Neighborhood Police Officer (NPO) Mitch Gatson is retiring this month after 34 years on the Dallas Police Department, and fellow officers flooded Highland Oaks Church of Christ Friday to wish him well.
“The biggest thing about Mitch is his love for the community,” praised Deputy Chief Bill Griffith. “He gets along with everybody. He can go into a community and have them love him and hug on him when he’s done. It’s his personality, and it’s a part of who he is. I’ve known him almost 30 years, and he’s been like that the entire time. It’s why he’s been so successful here at northeast – his dedication and love for the community. And his faith.”
Assistant Chief Avery Moore agreed.
“Mitch is successful because of his benevolence for his peers and the community. He gives love, and people love him back.”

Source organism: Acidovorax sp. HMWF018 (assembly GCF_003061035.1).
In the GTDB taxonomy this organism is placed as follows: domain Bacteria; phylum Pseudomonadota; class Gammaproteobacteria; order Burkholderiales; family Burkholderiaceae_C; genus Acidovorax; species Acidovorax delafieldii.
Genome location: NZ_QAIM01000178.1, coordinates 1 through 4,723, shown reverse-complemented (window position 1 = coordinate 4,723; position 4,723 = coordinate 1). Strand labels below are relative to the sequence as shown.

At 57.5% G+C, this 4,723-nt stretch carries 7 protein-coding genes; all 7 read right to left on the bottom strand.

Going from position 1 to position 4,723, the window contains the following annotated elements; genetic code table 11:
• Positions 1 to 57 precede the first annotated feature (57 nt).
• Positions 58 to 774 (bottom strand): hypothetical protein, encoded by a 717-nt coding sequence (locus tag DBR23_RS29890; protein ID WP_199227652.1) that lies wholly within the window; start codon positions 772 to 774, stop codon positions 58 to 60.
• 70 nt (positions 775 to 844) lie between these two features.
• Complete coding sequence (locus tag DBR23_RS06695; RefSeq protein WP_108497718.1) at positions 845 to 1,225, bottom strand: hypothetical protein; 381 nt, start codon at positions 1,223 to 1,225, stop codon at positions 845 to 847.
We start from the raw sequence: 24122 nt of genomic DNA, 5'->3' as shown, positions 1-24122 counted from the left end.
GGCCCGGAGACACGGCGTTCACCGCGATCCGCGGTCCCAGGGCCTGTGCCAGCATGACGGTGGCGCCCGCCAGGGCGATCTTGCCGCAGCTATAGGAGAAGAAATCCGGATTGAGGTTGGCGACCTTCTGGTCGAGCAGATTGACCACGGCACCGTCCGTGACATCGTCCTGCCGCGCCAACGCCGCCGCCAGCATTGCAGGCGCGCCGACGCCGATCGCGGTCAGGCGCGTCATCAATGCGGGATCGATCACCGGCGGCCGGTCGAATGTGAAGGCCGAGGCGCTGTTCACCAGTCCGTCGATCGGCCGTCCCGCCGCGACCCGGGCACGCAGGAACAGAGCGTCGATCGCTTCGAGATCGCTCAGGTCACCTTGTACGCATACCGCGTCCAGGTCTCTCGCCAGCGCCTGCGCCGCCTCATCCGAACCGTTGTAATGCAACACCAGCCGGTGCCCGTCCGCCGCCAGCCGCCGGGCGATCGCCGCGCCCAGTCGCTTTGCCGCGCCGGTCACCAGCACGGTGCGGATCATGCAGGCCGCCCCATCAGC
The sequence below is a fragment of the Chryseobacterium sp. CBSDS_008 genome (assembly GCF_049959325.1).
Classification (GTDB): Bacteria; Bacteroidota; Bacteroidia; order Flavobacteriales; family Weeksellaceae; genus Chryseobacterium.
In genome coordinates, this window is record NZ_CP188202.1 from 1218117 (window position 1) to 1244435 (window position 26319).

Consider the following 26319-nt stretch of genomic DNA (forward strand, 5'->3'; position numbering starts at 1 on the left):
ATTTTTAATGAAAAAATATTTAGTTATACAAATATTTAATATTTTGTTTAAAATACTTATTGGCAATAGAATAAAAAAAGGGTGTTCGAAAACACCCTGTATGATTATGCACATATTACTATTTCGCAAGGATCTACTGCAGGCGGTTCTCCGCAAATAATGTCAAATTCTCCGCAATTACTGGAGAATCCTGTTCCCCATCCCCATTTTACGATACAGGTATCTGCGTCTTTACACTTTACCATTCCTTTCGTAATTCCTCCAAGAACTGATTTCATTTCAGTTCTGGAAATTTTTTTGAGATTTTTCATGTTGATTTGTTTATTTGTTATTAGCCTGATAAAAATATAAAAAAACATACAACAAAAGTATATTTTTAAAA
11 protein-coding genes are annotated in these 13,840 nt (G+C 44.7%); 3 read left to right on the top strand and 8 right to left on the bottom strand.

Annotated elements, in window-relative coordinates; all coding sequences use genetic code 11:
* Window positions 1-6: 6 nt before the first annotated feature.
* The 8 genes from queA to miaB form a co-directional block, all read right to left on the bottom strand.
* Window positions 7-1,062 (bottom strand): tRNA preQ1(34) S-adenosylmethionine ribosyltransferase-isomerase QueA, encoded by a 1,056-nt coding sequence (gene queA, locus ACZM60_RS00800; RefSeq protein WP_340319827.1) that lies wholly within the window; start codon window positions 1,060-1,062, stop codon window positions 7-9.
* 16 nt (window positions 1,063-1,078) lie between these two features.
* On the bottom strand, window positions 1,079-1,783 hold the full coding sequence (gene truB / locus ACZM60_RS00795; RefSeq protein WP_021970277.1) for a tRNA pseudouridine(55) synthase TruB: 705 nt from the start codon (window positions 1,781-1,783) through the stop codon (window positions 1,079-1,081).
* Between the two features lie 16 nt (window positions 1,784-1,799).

Gatson said he knows it’s a tough time to wear a badge in America. The key, he said, is showing respect to every individual during every encounter.
“I was raised to treat everyone the same, whether it’s the janitor, the homeless person, the CEO or the chief of police,” said Gatson. “You treat everyone the same and keep an open mind. You accept everybody’s culture, whether you agree with their lifestyle or what they do, and you learn to talk with them and accept them for who they are.”
Gatson’s philosophy won him many fans – on the force and in the communities he has served.
“I’m speechless. I’ve got a lot of law enforcement but also a lot of HOA people here. Current chiefs, retired chiefs, classmates, public service officers, civilians – I’m really humbled. I was raised that you do your job and don’t expect anything in return.”
Gatson plans to take it easy for about a week, then head out to the family farm. Retirement, he said, will provide more time to do things for and with his family.
“I’ve been working since I followed my daddy around as a little boy. I’ll be a reserve officer and keep my certifications up to teach, and some other agencies have asked me to do some work for them, but I’m not the type of individual that wants to sit down. That would probably shorten my lifespan, watching the cars go by. It’s been a great run, and I’m grateful.”